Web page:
I decided today was the day when the taxi office needed a new supply of treats from me as they’d been very goods lately and I wanted it to stay that way, so nice thick choccie biscuits was going to earn me some brownie points. The look on the face in the office when I appeared with them told me they’d be gone very quickly.☺️

Anyway, at least I’d been organised at the weekend and got the right papers ready for the right day….. BHiRCH stands for Better Health in Resident’s in Care Homes.

We were also having a data analysis session afterwards for some of us. We’d expressed an interest in seeing how qualitative research was analysed and were going to see if we could be of any help working to the researchers🤓. Whenever I look at data I know when something isn’t logical but havn’t a scooby doo why or how to put it right😶 so it should be an interesting experience!

The first train was on time👍 I had a little wait at Hull station and almost missed the next train as I was mesmerised by a wonderfully talented lady playing the ‘Give us a tune’ piano in the station foyer. She really was truly amazing and I wasn’t the only one to suddenly get up and rush for their train

Statue of Philip Larkin being entertained by this amazingly talented pianist..

Even the second train was on time! The rain had started to drizzle as we pulled into Bradford but I still walked up the hill as it’s such a pleasant walk although ‘blown up the hill’ is probably a better description as it was very windy.

I snook in with the students at the first entrance and found Barbara & Sandra in the café. Once we went up to the room there was Penny, Katherine and Alan who immediately took a piccie to put onto twitter

and Sandra number 2 followed quickly behind

Alan gave an update first. 14 Care Homes have been recruited for the Pilot trial and half will receive the BiRCH intervention and half will be the control home.
The detail about the Ethics committee was an interesting one…….I really thought ethics committees worked to exactly the same process and detail…..nope….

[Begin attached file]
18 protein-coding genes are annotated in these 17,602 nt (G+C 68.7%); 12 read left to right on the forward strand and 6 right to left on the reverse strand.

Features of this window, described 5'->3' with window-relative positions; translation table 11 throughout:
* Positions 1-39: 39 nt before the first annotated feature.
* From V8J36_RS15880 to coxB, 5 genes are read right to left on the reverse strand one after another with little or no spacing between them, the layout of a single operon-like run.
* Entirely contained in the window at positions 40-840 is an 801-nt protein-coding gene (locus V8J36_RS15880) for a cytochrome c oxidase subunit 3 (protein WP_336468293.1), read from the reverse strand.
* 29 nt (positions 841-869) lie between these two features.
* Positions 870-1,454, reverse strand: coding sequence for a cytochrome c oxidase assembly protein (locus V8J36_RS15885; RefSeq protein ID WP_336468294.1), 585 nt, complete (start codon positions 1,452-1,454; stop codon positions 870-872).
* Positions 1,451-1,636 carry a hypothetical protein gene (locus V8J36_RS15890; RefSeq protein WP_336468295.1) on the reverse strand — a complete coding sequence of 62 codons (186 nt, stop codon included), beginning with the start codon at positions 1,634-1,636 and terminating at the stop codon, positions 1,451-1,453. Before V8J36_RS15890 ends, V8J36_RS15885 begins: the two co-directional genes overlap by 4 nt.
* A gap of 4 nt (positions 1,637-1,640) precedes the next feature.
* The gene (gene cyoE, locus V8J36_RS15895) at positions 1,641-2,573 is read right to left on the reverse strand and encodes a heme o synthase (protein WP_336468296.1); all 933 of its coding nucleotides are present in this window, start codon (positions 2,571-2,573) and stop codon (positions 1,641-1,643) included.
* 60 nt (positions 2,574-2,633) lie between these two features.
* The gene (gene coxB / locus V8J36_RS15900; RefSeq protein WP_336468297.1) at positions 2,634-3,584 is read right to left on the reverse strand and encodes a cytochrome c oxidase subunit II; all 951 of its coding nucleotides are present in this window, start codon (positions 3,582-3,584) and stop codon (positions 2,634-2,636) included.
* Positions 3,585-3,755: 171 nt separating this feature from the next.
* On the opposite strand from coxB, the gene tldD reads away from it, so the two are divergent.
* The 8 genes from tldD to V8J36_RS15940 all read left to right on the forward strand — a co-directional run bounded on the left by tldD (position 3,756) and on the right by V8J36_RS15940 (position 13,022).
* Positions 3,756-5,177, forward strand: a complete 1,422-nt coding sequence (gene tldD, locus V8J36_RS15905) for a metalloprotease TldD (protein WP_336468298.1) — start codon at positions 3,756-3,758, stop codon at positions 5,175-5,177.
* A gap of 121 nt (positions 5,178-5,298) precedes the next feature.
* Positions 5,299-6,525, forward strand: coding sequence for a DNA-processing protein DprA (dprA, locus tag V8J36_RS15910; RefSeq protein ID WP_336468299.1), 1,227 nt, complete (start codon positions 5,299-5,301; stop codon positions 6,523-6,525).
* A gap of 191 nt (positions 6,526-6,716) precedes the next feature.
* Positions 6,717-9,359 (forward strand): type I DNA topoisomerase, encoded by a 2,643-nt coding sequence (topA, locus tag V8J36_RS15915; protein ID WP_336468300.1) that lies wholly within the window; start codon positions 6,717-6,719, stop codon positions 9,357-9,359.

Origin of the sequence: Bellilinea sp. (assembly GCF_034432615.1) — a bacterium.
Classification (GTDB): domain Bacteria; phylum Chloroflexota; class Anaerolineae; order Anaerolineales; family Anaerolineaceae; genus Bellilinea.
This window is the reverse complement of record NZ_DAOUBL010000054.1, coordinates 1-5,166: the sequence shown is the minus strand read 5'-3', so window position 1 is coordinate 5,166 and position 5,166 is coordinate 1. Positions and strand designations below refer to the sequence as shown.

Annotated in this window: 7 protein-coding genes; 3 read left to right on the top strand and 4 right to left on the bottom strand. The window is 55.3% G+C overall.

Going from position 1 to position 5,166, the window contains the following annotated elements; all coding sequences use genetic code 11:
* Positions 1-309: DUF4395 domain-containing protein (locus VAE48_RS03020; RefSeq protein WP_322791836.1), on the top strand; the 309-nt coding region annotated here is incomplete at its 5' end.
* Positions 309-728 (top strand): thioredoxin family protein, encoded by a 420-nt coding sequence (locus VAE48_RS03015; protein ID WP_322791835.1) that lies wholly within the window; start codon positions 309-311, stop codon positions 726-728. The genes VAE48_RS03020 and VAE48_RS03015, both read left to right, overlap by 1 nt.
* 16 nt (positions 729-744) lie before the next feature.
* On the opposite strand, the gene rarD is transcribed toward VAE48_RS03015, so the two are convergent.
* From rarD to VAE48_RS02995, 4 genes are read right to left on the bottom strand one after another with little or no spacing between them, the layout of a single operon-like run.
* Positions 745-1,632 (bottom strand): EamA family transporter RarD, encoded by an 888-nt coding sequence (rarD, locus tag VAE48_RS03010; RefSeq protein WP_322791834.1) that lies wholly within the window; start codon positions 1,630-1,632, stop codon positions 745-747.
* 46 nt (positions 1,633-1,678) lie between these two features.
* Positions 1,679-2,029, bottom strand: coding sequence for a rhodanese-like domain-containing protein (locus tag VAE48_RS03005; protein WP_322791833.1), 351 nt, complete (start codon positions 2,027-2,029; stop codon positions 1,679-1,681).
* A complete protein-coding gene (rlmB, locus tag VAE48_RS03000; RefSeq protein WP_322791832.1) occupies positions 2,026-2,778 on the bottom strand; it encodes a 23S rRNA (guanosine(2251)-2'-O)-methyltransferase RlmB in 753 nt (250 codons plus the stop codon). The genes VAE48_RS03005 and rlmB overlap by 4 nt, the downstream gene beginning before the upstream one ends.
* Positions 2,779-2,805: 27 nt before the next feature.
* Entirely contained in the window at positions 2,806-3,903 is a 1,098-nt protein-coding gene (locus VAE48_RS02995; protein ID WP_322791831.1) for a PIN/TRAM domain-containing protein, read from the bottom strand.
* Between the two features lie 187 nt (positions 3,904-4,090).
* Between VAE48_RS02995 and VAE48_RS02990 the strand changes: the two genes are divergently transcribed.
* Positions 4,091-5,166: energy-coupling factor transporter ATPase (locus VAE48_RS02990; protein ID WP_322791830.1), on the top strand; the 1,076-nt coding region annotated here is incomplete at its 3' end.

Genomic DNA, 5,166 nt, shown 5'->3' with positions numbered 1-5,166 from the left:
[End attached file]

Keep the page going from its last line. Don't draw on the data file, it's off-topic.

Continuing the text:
This amazing project is hoping to show how it’s possible, through knowledge, education, listening and observation to pick up on changes in residents quickly to enable a better care provision in Care homes.

A training day will be delivered to the Champions in the Care Homes and the family’s perspective will be part of the training. Barbara would represent the family perspective in the north and we discussed what points should be brought to the table at the Care Homes of why families should be involved in the discussion should they wish to be involved.

We then had a lovely lunch before carrying on.

The complexities of research are such that there aren’t just many hoops to jump through but a mountain of tangled wool to unravel

Catherine Powell, research fellow, joined us in the afternoon for the data analysis session.
Principles for qualitative data analysis– what do we want to find out and what does it mean?
And how do we want to do it.

The discussion was absolutely fascinating – the process of analysing a whole load of words was really mind boggling.

We’ve now given Alan a week to complete the research so we can get started on the analysis 🤣

Fabulous photos of all the female Professors at Bradford in the foyer including the lovely Murna Downs and Jan Oyebode. The University admits females are under represented and should do better but also celebrates the amazing ones they do have.

Young Dementia Network……

After my rant blog yesterday, and thank you to the hundreds of people who got in touch via my blog and social media…… it was nice to be trundling down to London to be with like minded individuals and people who restore my faith in healthcare professionals. This time it was for the Young Dementia Steering Group.

The meeting is always held nearby Kings Cross, which is perfect for me, at the Esme Foundation offices. The network is attempting to:
“Provide opportunities for members to share experience, knowledge and to learn from one another”

It was a cool but thankfully dry day today. The taxi was on time and I commented how brave the taxi driver was by wearing a sleeveless top. Her response was ‘I refuse to let go of summer just yet’🤣 as the goosebumps kept her warm……….😊

The sky had refused to unveil a lovely blue and were very grey so no picture of the Humber bathed in sunlight.But as we ventured further south the sun did decide to try and make an appearance.